May 11, 2010
At A Glance
UI research study seeks children with mild to severe hearing loss
A University of Iowa research study on hearing loss in children is taking its efforts on the road. Two mobile testing vans allow researchers to travel statewide to assess children ages 6 months to 6 years with permanent hearing loss in both ears, ranging from mild to severe.
The study goal is to find the best ways to help these children advance their speech, language, social and academic skills.
Eligible children must be from a home where at least one caregiver speaks English. There is no requirement that the child use hearing aids.
Participation involves at least one visit per year for three years. Each visit evaluates the child's hearing and communication abilities. Study results will be shared with the family and school professionals, if desired. Compensation is available.
The study is based in the UI Department of Communication Sciences and Disorders and also involves Boys Town National Research Hospital in Nebraska and the University of North Carolina. The study is funded by the National Institute on Deafness and Other Communication Disorders, part of the National Institutes of Health.
UI College of Nursing receives NIH training grant
University of Iowa College of Nursing faculty Keela Herr, Ph.D., and Ann Marie McCarthy, Ph.D., have received a five-year, $1 million grant from the National Institute of Nursing Research, part of the National Institutes of Health. The funding will allow nurse trainees to develop or extend knowledge and skills in research on pain and its associated symptoms.
Because pain affects quality of life for individuals of all ages, as well as end-of-life care issues, pain research is an important topic of nursing science.
The training grant will support a total of 10 doctoral students and postdoctoral scholars who will study the biological mechanisms that cause individuals to respond differently to pain, and the factors that impact these mechanisms and responses.
Trainees will also learn to conduct intervention research focused on the effects of pain for individuals, families and caregivers in order to translate new knowledge related to pain management into practice.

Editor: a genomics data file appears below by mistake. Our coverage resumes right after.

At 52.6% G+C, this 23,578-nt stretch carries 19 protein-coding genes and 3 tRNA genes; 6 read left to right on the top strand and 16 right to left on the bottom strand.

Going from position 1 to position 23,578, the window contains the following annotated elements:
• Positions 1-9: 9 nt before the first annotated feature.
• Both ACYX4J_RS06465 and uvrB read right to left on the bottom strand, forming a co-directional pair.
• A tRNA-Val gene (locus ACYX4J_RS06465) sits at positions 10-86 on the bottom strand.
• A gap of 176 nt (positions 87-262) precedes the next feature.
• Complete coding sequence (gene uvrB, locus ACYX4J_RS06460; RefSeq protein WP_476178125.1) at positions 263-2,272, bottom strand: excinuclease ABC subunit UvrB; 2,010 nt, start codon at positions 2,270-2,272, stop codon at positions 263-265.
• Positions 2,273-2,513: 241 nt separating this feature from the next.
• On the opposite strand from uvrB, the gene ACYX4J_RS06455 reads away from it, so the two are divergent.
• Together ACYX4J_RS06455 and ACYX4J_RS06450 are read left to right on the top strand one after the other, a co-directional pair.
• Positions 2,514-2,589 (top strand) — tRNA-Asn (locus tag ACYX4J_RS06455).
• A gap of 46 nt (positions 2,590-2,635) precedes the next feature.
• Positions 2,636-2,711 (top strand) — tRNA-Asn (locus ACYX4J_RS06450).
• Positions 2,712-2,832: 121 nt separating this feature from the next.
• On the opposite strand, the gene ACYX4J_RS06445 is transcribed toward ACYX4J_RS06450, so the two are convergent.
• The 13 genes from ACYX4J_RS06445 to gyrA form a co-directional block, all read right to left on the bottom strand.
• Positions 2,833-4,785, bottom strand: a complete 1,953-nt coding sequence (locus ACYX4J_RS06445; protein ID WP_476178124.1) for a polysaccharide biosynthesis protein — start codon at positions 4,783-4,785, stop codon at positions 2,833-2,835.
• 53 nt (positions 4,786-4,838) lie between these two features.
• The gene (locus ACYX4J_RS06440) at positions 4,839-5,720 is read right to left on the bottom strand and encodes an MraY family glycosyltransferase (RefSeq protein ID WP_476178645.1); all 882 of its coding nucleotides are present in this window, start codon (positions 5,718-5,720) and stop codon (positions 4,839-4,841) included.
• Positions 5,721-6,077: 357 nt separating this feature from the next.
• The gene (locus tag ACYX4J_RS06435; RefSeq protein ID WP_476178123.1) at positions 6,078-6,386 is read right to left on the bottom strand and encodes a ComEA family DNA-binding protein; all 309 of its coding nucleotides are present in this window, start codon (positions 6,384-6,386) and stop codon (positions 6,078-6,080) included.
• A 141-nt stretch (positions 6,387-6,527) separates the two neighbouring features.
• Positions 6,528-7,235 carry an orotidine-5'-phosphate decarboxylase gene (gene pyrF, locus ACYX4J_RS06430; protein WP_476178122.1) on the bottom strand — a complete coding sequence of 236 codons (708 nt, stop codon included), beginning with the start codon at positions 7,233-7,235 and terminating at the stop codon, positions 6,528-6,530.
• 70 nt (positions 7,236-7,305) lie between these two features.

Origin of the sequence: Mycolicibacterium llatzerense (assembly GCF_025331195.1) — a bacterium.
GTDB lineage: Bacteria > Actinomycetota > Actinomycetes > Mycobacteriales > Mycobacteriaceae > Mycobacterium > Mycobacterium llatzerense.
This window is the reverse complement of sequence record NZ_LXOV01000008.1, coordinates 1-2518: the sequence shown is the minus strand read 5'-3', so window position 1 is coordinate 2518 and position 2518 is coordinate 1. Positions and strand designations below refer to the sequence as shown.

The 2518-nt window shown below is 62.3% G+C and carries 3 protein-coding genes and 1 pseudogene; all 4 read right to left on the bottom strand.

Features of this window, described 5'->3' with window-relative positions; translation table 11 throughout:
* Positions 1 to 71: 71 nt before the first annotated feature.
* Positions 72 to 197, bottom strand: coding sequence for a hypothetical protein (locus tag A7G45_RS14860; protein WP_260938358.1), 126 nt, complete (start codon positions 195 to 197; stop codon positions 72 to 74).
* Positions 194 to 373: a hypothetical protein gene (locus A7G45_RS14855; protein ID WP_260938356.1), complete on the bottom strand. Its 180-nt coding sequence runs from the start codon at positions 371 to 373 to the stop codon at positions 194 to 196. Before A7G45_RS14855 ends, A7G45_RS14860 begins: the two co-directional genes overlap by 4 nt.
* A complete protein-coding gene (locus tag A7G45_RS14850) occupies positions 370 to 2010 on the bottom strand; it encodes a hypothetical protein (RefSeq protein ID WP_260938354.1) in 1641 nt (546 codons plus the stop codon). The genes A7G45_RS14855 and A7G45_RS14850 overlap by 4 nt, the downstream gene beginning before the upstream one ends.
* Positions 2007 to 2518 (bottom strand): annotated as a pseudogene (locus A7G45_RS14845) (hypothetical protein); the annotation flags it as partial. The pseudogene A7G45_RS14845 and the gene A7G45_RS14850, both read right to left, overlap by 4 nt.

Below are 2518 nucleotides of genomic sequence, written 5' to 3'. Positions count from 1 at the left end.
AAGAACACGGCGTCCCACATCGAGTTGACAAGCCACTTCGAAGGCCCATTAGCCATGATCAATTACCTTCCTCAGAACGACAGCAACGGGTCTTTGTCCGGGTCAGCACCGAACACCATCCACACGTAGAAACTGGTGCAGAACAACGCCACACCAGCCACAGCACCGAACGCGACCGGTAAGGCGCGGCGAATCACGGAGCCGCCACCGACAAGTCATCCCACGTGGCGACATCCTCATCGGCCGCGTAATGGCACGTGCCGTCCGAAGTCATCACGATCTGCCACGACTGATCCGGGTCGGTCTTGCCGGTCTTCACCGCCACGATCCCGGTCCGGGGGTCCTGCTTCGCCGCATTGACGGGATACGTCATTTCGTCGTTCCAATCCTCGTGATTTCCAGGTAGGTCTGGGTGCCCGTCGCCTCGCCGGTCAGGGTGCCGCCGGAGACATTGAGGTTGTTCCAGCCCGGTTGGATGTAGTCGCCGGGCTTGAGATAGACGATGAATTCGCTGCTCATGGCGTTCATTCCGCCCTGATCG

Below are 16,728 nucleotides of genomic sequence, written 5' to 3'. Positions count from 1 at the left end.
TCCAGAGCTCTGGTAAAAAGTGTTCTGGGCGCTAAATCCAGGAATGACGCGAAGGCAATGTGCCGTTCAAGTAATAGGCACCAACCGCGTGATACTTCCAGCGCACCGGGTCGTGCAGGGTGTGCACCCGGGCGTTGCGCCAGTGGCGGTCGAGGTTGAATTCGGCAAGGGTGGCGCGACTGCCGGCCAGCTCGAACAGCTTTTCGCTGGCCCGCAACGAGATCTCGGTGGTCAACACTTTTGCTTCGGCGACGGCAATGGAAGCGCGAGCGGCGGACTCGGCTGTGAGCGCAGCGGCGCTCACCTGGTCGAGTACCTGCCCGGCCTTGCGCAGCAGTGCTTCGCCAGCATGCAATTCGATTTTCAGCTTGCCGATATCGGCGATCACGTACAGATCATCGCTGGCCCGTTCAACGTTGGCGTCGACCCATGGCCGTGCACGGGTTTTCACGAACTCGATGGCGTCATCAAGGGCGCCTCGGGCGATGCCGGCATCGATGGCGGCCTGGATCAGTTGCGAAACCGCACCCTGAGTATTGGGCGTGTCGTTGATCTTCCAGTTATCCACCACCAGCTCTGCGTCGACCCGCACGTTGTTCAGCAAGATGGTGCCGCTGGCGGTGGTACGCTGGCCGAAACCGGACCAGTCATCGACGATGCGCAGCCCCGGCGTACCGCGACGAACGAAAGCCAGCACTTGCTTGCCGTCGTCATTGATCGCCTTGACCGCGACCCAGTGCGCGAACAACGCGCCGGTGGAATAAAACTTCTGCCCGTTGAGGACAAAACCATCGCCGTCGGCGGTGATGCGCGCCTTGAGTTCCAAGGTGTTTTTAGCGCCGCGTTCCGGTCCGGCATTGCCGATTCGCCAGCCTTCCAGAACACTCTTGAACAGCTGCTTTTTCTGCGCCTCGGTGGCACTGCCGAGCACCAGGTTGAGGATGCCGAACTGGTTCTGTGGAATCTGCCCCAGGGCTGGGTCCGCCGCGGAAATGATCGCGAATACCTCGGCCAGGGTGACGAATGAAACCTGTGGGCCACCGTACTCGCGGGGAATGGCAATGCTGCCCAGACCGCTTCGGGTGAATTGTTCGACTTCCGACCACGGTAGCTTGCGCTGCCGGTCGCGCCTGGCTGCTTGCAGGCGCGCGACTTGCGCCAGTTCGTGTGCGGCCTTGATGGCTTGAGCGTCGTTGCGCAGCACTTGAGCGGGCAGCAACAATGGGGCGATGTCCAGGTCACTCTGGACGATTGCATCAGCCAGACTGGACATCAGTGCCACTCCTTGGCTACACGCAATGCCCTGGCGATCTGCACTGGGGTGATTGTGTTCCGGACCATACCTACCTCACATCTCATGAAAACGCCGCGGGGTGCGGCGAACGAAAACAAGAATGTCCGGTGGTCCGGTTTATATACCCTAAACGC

By increasing the number of nurses trained at the doctoral level to conduct research, the grant also may help address the nationwide shortage of academic nursing faculty.
Buresh shares medical response to Haitian earthquake at May 13 ICFRC
Chris Buresh, associate residency director in the Department of Emergency Medicine at the UI Roy J. and Lucille A. Carver College of Medicine, has done medical work in Haiti since 2002 and will share from his experience at noon Thursday, May 13, at the Congregational Church, 30 N. Clinton St., Iowa City. This Iowa City Foreign Relations Council (ICFRC) luncheon is catered by Mama’s Deli. Reservations are required.
Buresh grew up in Cedar Rapids and is a graduate of the UI Carver College of Medicine. His professional interest is in pediatric trauma. Though he will focus this talk on Haiti, he has also done medical work in India, Peru and the Dominican Republic.
For reservations, call Sharon Benzoni at 319-335-0351 or send a form with a check to: ICFRC, 1111 University Capitol Centre, Iowa City, Iowa, 52242. Reservations are $8 for members and $9 for non-members and must be received by noon Wednesday, May 12.
This talk was made possible by support from Bio-Research Products, Inc. ICFRC is a non-profit association of community and university people interested in learning more about U.S. foreign policy, world affairs, and current global issues impacting world societies.
Campus events are searchable on the UI Master Calendar: http://calendar.uiowa.edu.
Individuals with disabilities are encouraged to attend all UI-sponsored events. If you are a person with a disability who requires an accommodation to participate in a program, please contact the sponsoring department in advance.